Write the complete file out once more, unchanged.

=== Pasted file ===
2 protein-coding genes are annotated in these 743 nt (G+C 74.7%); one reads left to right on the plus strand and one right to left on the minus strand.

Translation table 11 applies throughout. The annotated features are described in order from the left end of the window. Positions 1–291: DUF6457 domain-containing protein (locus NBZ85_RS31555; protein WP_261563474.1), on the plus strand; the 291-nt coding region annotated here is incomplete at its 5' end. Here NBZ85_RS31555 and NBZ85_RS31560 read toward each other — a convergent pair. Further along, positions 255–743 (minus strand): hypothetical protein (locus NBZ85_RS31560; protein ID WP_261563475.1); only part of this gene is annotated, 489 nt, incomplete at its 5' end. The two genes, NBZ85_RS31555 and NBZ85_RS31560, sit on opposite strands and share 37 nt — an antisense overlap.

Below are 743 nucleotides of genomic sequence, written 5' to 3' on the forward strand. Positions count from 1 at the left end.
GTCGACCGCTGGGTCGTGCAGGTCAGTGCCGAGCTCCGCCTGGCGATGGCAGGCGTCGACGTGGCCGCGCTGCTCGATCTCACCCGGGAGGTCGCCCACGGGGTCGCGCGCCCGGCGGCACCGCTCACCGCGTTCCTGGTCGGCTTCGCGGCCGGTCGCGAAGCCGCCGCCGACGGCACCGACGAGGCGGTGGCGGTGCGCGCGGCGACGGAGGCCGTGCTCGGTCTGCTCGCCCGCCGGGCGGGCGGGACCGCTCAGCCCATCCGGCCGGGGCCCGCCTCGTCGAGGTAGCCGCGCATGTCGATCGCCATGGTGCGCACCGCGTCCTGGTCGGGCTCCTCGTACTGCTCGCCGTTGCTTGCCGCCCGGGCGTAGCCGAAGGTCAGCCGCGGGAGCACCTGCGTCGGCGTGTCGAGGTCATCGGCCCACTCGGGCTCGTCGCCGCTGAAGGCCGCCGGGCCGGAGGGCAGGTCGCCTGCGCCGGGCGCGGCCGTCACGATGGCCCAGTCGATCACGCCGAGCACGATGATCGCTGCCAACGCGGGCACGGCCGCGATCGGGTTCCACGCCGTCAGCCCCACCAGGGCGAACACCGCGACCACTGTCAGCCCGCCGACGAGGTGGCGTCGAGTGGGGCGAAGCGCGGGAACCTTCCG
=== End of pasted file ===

2 protein-coding genes are annotated in these 743 nt (G+C 74.7%); one reads left to right on the plus strand and one right to left on the minus strand.

Translation table 11 applies throughout. The annotated features are described in order from the left end of the window. Positions 1–291: DUF6457 domain-containing protein (locus NBZ85_RS31555; protein WP_261563474.1), on the plus strand; the 291-nt coding region annotated here is incomplete at its 5' end. Here NBZ85_RS31555 and NBZ85_RS31560 read toward each other — a convergent pair. Further along, positions 255–743 (minus strand): hypothetical protein (locus NBZ85_RS31560; protein ID WP_261563475.1); only part of this gene is annotated, 489 nt, incomplete at its 5' end. The two genes, NBZ85_RS31555 and NBZ85_RS31560, sit on opposite strands and share 37 nt — an antisense overlap.

Below are 743 nucleotides of genomic sequence, written 5' to 3' on the forward strand. Positions count from 1 at the left end.
GTCGACCGCTGGGTCGTGCAGGTCAGTGCCGAGCTCCGCCTGGCGATGGCAGGCGTCGACGTGGCCGCGCTGCTCGATCTCACCCGGGAGGTCGCCCACGGGGTCGCGCGCCCGGCGGCACCGCTCACCGCGTTCCTGGTCGGCTTCGCGGCCGGTCGCGAAGCCGCCGCCGACGGCACCGACGAGGCGGTGGCGGTGCGCGCGGCGACGGAGGCCGTGCTCGGTCTGCTCGCCCGCCGGGCGGGCGGGACCGCTCAGCCCATCCGGCCGGGGCCCGCCTCGTCGAGGTAGCCGCGCATGTCGATCGCCATGGTGCGCACCGCGTCCTGGTCGGGCTCCTCGTACTGCTCGCCGTTGCTTGCCGCCCGGGCGTAGCCGAAGGTCAGCCGCGGGAGCACCTGCGTCGGCGTGTCGAGGTCATCGGCCCACTCGGGCTCGTCGCCGCTGAAGGCCGCCGGGCCGGAGGGCAGGTCGCCTGCGCCGGGCGCGGCCGTCACGATGGCCCAGTCGATCACGCCGAGCACGATGATCGCTGCCAACGCGGGCACGGCCGCGATCGGGTTCCACGCCGTCAGCCCCACCAGGGCGAACACCGCGACCACTGTCAGCCCGCCGACGAGGTGGCGTCGAGTGGGGCGAAGCGCGGGAACCTTCCG